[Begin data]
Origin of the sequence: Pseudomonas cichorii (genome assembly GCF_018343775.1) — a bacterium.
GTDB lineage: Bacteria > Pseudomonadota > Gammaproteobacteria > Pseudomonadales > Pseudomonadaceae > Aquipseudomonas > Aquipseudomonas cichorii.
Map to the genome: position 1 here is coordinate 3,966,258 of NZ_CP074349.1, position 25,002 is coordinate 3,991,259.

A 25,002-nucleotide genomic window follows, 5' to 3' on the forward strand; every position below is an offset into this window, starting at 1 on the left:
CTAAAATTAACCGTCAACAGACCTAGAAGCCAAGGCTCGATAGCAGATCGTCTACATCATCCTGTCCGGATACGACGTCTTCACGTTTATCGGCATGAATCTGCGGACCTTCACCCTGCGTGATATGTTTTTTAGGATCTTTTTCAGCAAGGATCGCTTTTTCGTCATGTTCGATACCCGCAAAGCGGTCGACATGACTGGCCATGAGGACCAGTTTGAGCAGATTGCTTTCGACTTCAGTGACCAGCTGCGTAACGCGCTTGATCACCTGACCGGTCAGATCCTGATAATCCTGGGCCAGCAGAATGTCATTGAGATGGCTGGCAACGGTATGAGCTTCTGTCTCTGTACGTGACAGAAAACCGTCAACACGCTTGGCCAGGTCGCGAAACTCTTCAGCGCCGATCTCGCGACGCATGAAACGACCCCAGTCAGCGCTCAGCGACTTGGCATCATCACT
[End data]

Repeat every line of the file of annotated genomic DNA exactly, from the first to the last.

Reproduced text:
Origin of the sequence: Pseudomonas cichorii (genome assembly GCF_018343775.1) — a bacterium.
GTDB lineage: Bacteria > Pseudomonadota > Gammaproteobacteria > Pseudomonadales > Pseudomonadaceae > Aquipseudomonas > Aquipseudomonas cichorii.
Map to the genome: position 1 here is coordinate 3,966,258 of NZ_CP074349.1, position 25,002 is coordinate 3,991,259.

A 25,002-nucleotide genomic window follows, 5' to 3' on the forward strand; every position below is an offset into this window, starting at 1 on the left:
CTAAAATTAACCGTCAACAGACCTAGAAGCCAAGGCTCGATAGCAGATCGTCTACATCATCCTGTCCGGATACGACGTCTTCACGTTTATCGGCATGAATCTGCGGACCTTCACCCTGCGTGATATGTTTTTTAGGATCTTTTTCAGCAAGGATCGCTTTTTCGTCATGTTCGATACCCGCAAAGCGGTCGACATGACTGGCCATGAGGACCAGTTTGAGCAGATTGCTTTCGACTTCAGTGACCAGCTGCGTAACGCGCTTGATCACCTGACCGGTCAGATCCTGATAATCCTGGGCCAGCAGAATGTCATTGAGATGGCTGGCAACGGTATGAGCTTCTGTCTCTGTACGTGACAGAAAACCGTCAACACGCTTGGCCAGGTCGCGAAACTCTTCAGCGCCGATCTCGCGACGCATGAAACGACCCCAGTCAGCGCTCAGCGACTTGGCATCATCACT